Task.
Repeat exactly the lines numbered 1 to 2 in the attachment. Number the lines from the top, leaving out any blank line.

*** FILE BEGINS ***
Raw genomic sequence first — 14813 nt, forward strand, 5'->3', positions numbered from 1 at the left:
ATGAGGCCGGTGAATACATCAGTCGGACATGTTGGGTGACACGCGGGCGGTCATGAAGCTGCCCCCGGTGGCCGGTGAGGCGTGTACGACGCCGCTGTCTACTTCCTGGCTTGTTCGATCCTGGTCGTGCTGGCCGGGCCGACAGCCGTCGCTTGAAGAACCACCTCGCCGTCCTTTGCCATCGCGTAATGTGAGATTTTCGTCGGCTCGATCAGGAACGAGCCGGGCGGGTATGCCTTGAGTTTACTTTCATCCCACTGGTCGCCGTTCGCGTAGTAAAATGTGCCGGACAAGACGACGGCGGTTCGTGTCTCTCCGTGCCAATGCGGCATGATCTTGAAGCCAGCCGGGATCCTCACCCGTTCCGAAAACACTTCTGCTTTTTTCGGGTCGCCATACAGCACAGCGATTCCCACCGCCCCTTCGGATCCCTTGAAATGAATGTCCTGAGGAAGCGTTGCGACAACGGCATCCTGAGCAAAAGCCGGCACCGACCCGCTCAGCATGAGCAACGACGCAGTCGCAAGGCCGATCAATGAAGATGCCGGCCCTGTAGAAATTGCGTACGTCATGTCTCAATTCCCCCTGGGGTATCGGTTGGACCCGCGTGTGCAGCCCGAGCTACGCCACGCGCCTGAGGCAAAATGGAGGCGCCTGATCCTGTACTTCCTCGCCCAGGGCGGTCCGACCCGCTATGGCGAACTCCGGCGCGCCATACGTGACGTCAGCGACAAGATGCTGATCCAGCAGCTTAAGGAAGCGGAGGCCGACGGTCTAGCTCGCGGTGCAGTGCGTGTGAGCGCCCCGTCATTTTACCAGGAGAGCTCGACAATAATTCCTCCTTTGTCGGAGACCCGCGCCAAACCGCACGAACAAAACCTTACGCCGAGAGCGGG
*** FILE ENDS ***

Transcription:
Raw genomic sequence first — 14813 nt, forward strand, 5'->3', positions numbered from 1 at the left:
ATGAGGCCGGTGAATACATCAGTCGGACATGTTGGGTGACACGCGGGCGGTCATGAAGCTGCCCCCGGTGGCCGGTGAGGCGTGTACGACGCCGCTGTCTACTTCCTGGCTTGTTCGATCCTGGTCGTGCTGGCCGGGCCGACAGCCGTCGCTTGAAGAACCACCTCGCCGTCCTTTGCCATCGCGTAATGTGAGATTTTCGTCGGCTCGATCAGGAACGAGCCGGGCGGGTATGCCTTGAGTTTACTTTCATCCCACTGGTCGCCGTTCGCGTAGTAAAATGTGCCGGACAAGACGACGGCGGTTCGTGTCTCTCCGTGCCAATGCGGCATGATCTTGAAGCCAGCCGGGATCCTCACCCGTTCCGAAAACACTTCTGCTTTTTTCGGGTCGCCATACAGCACAGCGATTCCCACCGCCCCTTCGGATCCCTTGAAATGAATGTCCTGAGGAAGCGTTGCGACAACGGCATCCTGAGCAAAAGCCGGCACCGACCCGCTCAGCATGAGCAACGACGCAGTCGCAAGGCCGATCAATGAAGATGCCGGCCCTGTAGAAATTGCGTACGTCATGTCTCAATTCCCCCTGGGGTATCGGTTGGACCCGCGTGTGCAGCCCGAGCTACGCCACGCGCCTGAGGCAAAATGGAGGCGCCTGATCCTGTACTTCCTCGCCCAGGGCGGTCCGACCCGCTATGGCGAACTCCGGCGCGCCATACGTGACGTCAGCGACAAGATGCTGATCCAGCAGCTTAAGGAAGCGGAGGCCGACGGTCTAGCTCGCGGTGCAGTGCGTGTGAGCGCCCCGTCATTTTACCAGGAGAGCTCGACAATAATTCCTCCTTTGTCGGAGACCCGCGCCAAACCGCACGAACAAAACCTTACGCCGAGAGCGGG